Perched on the ledge, Prince Hamlet stared down at me.
"You don't bow to your future King?"
"I considered. And then decided against it," I replied quickly. Perhaps a little too quickly. And yet I quickly spoke again,
"What are you doing here?"
He leaned a hip against the side of the battlement and crossed his arms.
"Considering things... and deciding against them."
"I meant, here. At Merchant Academy."
"Ah. That is the question. What am I doing here? What are any of us doing here, really?"
I looked skyward. My solitude had been interrupted and thus, ruined. Surely, I had given Beadie and Viola long enough by now. Was there some way to elegantly excuse myself from further nonsense?
"I suppose, if we are to be literal, I am here at the behest of the crown. To ensure the safety and suitability of this place for my bride-to-be." Prince Hamlet pushed away from the side wall and whipped his body forward on one foot. I lurched, my nerves jolting, thinking he'd miss and fall off the ledge.
But he caught himself on the other side, leaving all balance to one precarious foot. I exhaled, irritated. He was being careless on purpose. As if daring Fate to drop him off the side of the battlement, down to a painful death below.
"And how have you found Merchant? Safe and suitable?" I asked, as he thankfully placed his other foot down.
"I've found this place, every corner of it -- exceedingly depressing." Prince Hamlet raked one hand through his black hair. He stretched his other hand to the ledge wall, pressing his palm flat into the stone.
The wind whipped again. We stood still as it blew through us. I could have taken my leave at that moment but I didn't. I just watched him, curious. Without the theatrics, Hamlet radiated mostly sadness.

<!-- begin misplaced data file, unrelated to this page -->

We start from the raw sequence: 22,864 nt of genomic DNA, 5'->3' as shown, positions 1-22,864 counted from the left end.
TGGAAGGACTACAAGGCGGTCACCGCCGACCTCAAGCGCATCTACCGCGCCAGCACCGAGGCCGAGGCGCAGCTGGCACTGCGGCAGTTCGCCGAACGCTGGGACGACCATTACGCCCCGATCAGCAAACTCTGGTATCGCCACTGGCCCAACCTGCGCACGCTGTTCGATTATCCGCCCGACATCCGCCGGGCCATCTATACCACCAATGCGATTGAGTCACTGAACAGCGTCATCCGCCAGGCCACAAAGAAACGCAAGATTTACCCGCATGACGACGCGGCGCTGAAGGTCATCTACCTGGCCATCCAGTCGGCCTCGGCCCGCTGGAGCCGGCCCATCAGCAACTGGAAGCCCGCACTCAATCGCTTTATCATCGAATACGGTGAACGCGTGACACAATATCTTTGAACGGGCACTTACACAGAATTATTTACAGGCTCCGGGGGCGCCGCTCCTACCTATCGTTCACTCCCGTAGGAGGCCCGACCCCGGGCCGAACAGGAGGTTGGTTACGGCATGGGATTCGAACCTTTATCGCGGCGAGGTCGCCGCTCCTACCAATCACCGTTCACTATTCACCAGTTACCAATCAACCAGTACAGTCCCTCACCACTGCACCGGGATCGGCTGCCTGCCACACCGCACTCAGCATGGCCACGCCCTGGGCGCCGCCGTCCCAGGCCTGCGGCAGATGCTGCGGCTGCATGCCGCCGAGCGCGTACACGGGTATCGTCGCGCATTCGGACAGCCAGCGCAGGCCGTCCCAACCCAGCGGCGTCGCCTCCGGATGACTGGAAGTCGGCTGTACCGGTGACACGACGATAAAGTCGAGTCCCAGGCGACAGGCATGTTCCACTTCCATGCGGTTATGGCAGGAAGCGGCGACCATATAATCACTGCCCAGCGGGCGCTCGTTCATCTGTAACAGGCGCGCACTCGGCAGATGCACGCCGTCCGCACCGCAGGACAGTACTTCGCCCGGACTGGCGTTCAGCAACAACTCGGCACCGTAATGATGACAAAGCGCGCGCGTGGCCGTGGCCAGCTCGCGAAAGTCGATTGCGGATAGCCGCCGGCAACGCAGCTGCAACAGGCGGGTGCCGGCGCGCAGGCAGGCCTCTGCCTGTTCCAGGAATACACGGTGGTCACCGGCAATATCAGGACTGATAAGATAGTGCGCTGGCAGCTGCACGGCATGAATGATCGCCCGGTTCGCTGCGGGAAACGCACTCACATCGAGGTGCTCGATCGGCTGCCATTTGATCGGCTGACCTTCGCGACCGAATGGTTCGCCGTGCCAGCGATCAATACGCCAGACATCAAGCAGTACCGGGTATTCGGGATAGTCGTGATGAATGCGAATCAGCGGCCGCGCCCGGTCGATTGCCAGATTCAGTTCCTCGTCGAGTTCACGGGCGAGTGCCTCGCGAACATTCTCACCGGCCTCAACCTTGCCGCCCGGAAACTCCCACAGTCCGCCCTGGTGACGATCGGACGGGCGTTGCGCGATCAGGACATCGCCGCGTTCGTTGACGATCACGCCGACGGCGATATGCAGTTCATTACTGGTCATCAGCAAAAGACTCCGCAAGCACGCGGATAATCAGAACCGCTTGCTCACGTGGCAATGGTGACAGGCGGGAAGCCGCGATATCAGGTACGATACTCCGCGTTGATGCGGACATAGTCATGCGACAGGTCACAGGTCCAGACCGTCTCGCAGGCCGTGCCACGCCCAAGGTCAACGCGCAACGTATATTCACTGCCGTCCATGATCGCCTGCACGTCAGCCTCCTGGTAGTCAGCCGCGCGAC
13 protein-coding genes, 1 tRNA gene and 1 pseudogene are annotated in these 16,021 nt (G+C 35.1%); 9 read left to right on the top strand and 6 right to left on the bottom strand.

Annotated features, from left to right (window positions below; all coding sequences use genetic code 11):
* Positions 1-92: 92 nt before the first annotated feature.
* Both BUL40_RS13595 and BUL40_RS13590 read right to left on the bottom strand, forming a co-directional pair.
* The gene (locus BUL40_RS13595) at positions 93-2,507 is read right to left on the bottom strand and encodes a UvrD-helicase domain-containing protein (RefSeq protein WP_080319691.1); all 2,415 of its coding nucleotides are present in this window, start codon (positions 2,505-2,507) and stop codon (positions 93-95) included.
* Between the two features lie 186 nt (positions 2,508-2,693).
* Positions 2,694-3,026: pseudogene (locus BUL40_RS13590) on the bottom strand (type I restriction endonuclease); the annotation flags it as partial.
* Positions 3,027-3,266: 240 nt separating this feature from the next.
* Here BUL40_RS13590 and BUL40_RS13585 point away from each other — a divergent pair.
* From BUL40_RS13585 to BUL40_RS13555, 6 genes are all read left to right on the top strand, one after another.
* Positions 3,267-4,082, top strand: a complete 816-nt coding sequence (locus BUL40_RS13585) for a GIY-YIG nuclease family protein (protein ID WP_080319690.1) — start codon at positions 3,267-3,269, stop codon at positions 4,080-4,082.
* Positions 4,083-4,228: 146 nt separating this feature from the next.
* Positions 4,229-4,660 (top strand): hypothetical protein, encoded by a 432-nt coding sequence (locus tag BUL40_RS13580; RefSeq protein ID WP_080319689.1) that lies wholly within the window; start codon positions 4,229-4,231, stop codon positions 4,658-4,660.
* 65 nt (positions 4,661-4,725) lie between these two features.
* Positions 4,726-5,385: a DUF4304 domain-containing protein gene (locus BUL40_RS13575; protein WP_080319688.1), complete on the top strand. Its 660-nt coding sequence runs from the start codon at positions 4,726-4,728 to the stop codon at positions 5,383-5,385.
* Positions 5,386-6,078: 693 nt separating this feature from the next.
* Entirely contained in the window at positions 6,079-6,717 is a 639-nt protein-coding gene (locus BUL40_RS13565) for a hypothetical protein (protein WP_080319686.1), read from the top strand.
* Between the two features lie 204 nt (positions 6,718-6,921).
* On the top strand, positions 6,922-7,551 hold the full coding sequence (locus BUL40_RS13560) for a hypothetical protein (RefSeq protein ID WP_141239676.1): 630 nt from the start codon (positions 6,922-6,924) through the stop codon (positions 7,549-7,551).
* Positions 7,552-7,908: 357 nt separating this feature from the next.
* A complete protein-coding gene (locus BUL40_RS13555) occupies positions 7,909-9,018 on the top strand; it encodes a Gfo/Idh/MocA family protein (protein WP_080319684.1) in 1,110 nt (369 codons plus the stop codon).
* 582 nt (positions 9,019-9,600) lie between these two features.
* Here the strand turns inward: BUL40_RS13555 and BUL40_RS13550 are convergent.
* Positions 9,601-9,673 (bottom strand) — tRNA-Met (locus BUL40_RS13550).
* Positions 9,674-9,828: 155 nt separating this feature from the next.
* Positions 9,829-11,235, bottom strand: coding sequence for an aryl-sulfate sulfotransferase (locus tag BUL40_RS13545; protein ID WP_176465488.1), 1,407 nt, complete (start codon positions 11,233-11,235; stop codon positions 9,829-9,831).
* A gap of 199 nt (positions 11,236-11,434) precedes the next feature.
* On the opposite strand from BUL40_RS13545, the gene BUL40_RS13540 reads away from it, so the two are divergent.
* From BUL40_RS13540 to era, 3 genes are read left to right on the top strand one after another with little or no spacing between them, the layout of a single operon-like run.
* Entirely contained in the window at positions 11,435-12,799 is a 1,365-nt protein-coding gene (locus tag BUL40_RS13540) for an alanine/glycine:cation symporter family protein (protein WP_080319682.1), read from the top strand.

"I can't pretend to understand the obligations placed upon you by the King. But, even us non-royals have a duty to please our fathers."
"The King is NOT my father," he snapped. The palm he held against the wall curled into a fist and he punched it, cracking his knuckles against the stone.
I had forgotten. After his father's untimely death, his Uncle Claudius had married his mother Queen Gertrude and swiftly settled on the throne. Outside the King's Court, it appeared to be the proper decision. For the good of the country. But the outside and the inside of things could be very different.
"Apologies, your Grace --."
Hamlet twisted and punched the stone wall again. As he did, he yelled with such howling anguish that it echoed into the night sky. He reared his fist back once more.
"Oh, stop it," I said. "Do you mean to break your hand? Would that really help? I think not. Punishing self-pity gives you nothing in the end."
He hesitated, fist raised, boiling with anger and angst - and totally thrown off by my rebuke. He scowled,
"You're bold to speak such insolence to your Prince."
"You are not the only one to lose a parent," I said, choking on the last word. My throat felt desperate to close but I pressed on,
"My mother, only a few months back. While you teeter up there, punching at stone and tempting the winds to carry you off, notice that I am down here, feeling much the same. Barely enduring every moment that passes. Stabbing a futile dagger in the dark, willing myself not to just... completely dissolve from grief. You mistake insolence, your Grace. It is not insolence at all. It's understanding."
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When troubled Ophelia is found dead, four of her classmates are accused. With conviction and punishment a foregone conclusion, the girls - Portia, Beatrice, Viola and Desdemona - plot a daring escape in order to unravel the conspiracy behind the mur...